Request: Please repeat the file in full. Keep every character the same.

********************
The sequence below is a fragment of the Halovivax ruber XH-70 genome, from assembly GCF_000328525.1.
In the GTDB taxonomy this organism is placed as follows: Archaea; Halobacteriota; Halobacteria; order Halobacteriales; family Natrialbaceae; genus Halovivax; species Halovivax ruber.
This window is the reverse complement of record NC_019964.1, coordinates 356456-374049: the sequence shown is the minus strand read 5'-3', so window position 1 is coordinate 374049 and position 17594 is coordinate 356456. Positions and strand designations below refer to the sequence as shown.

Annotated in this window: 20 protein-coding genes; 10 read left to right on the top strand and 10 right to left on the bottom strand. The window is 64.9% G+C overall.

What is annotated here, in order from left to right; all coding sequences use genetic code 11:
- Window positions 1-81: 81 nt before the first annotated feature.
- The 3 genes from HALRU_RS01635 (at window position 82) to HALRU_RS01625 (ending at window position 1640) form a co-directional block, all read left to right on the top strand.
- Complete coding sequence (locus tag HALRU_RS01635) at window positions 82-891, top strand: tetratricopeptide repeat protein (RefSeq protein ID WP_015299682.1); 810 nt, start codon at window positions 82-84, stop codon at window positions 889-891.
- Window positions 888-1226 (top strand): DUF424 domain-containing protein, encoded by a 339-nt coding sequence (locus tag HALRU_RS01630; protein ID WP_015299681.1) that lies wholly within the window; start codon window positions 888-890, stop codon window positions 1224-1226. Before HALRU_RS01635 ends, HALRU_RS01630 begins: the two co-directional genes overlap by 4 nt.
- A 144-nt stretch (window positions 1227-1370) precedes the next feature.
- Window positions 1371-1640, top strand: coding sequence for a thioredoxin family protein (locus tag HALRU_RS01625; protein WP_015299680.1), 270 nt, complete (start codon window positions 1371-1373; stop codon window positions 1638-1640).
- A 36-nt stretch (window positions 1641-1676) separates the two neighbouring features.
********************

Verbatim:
The sequence below is a fragment of the Halovivax ruber XH-70 genome, from assembly GCF_000328525.1.
In the GTDB taxonomy this organism is placed as follows: Archaea; Halobacteriota; Halobacteria; order Halobacteriales; family Natrialbaceae; genus Halovivax; species Halovivax ruber.
This window is the reverse complement of record NC_019964.1, coordinates 356456-374049: the sequence shown is the minus strand read 5'-3', so window position 1 is coordinate 374049 and position 17594 is coordinate 356456. Positions and strand designations below refer to the sequence as shown.

Annotated in this window: 20 protein-coding genes; 10 read left to right on the top strand and 10 right to left on the bottom strand. The window is 64.9% G+C overall.

What is annotated here, in order from left to right; all coding sequences use genetic code 11:
- Window positions 1-81: 81 nt before the first annotated feature.
- The 3 genes from HALRU_RS01635 (at window position 82) to HALRU_RS01625 (ending at window position 1640) form a co-directional block, all read left to right on the top strand.
- Complete coding sequence (locus tag HALRU_RS01635) at window positions 82-891, top strand: tetratricopeptide repeat protein (RefSeq protein ID WP_015299682.1); 810 nt, start codon at window positions 82-84, stop codon at window positions 889-891.
- Window positions 888-1226 (top strand): DUF424 domain-containing protein, encoded by a 339-nt coding sequence (locus tag HALRU_RS01630; protein ID WP_015299681.1) that lies wholly within the window; start codon window positions 888-890, stop codon window positions 1224-1226. Before HALRU_RS01635 ends, HALRU_RS01630 begins: the two co-directional genes overlap by 4 nt.
- A 144-nt stretch (window positions 1227-1370) precedes the next feature.
- Window positions 1371-1640, top strand: coding sequence for a thioredoxin family protein (locus tag HALRU_RS01625; protein WP_015299680.1), 270 nt, complete (start codon window positions 1371-1373; stop codon window positions 1638-1640).
- A 36-nt stretch (window positions 1641-1676) separates the two neighbouring features.